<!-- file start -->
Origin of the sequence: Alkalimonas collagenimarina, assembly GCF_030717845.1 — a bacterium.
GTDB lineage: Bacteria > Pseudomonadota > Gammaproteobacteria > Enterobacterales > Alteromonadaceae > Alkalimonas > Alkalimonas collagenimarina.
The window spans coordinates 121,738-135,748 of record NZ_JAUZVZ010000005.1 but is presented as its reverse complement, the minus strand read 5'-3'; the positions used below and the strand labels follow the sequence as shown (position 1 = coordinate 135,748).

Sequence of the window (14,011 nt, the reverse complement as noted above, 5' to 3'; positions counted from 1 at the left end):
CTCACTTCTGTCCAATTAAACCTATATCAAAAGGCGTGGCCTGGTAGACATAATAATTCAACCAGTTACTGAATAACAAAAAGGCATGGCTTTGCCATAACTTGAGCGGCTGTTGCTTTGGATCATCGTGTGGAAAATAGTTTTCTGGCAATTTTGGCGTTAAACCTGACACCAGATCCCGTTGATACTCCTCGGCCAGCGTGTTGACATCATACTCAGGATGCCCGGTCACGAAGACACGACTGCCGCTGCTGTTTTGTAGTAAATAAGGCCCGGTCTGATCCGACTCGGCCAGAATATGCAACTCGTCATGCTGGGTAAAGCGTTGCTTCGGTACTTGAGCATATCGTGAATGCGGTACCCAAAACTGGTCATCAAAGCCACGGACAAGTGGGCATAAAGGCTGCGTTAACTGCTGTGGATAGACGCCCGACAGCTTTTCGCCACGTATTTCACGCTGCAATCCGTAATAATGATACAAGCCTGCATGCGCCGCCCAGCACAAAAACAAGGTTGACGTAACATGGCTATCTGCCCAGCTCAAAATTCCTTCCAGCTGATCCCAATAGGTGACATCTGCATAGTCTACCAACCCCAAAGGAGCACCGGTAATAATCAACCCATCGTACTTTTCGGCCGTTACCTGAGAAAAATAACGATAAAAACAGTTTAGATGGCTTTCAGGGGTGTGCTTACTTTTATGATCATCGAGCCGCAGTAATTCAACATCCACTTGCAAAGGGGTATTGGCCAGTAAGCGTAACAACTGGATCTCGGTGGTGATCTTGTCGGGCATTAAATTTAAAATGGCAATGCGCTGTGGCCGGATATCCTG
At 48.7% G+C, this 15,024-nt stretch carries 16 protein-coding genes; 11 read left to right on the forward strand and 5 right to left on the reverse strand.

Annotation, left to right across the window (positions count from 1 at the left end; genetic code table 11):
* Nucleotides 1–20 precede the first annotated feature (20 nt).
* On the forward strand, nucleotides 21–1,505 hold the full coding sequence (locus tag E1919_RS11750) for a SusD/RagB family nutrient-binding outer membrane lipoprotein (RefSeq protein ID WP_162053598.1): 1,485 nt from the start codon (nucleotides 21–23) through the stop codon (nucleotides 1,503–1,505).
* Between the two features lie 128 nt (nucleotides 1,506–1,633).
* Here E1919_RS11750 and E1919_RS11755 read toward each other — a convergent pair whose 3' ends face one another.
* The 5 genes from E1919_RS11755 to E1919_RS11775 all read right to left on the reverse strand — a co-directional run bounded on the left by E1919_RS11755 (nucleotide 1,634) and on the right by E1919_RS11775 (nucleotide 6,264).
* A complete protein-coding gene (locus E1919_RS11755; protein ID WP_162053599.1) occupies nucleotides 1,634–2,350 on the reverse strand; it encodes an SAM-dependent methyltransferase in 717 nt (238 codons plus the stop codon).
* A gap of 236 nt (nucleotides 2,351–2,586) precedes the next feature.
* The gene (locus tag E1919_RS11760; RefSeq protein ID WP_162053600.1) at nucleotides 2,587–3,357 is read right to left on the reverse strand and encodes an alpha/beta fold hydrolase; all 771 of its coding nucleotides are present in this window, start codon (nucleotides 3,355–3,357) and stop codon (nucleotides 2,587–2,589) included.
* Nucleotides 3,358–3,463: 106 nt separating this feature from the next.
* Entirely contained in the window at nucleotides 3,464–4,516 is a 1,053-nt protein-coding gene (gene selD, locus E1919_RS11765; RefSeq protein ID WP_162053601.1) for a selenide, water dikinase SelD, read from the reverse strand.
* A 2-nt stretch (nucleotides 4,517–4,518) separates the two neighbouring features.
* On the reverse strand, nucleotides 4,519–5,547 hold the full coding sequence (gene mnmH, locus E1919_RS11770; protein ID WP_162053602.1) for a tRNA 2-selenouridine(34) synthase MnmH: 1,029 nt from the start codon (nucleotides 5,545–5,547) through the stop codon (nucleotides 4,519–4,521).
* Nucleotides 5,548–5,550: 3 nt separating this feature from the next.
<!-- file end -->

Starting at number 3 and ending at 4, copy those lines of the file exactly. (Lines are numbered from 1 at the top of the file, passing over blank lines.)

The window spans coordinates 121,738-135,748 of record NZ_JAUZVZ010000005.1 but is presented as its reverse complement, the minus strand read 5'-3'; the positions used below and the strand labels follow the sequence as shown (position 1 = coordinate 135,748).

Sequence of the window (14,011 nt, the reverse complement as noted above, 5' to 3'; positions counted from 1 at the left end):